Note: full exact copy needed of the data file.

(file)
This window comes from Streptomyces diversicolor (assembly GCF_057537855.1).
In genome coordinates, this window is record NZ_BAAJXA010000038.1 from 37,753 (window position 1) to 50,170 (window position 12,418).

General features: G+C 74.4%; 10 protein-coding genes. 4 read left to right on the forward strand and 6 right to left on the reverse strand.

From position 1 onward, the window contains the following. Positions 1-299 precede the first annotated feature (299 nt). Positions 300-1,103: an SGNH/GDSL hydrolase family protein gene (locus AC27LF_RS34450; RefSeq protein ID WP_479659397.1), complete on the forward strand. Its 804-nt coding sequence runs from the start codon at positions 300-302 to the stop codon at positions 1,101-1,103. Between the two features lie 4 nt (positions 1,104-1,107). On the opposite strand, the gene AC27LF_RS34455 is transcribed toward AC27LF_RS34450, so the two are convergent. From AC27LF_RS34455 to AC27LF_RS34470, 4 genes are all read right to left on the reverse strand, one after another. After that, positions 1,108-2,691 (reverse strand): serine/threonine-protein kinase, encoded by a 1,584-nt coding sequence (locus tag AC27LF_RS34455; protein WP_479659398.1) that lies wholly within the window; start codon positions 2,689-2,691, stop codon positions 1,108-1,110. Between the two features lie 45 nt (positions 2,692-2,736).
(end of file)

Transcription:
This window comes from Streptomyces diversicolor (assembly GCF_057537855.1).
In genome coordinates, this window is record NZ_BAAJXA010000038.1 from 37,753 (window position 1) to 50,170 (window position 12,418).

General features: G+C 74.4%; 10 protein-coding genes. 4 read left to right on the forward strand and 6 right to left on the reverse strand.

From position 1 onward, the window contains the following. Positions 1-299 precede the first annotated feature (299 nt). Positions 300-1,103: an SGNH/GDSL hydrolase family protein gene (locus AC27LF_RS34450; RefSeq protein ID WP_479659397.1), complete on the forward strand. Its 804-nt coding sequence runs from the start codon at positions 300-302 to the stop codon at positions 1,101-1,103. Between the two features lie 4 nt (positions 1,104-1,107). On the opposite strand, the gene AC27LF_RS34455 is transcribed toward AC27LF_RS34450, so the two are convergent. From AC27LF_RS34455 to AC27LF_RS34470, 4 genes are all read right to left on the reverse strand, one after another. After that, positions 1,108-2,691 (reverse strand): serine/threonine-protein kinase, encoded by a 1,584-nt coding sequence (locus tag AC27LF_RS34455; protein WP_479659398.1) that lies wholly within the window; start codon positions 2,689-2,691, stop codon positions 1,108-1,110. Between the two features lie 45 nt (positions 2,692-2,736).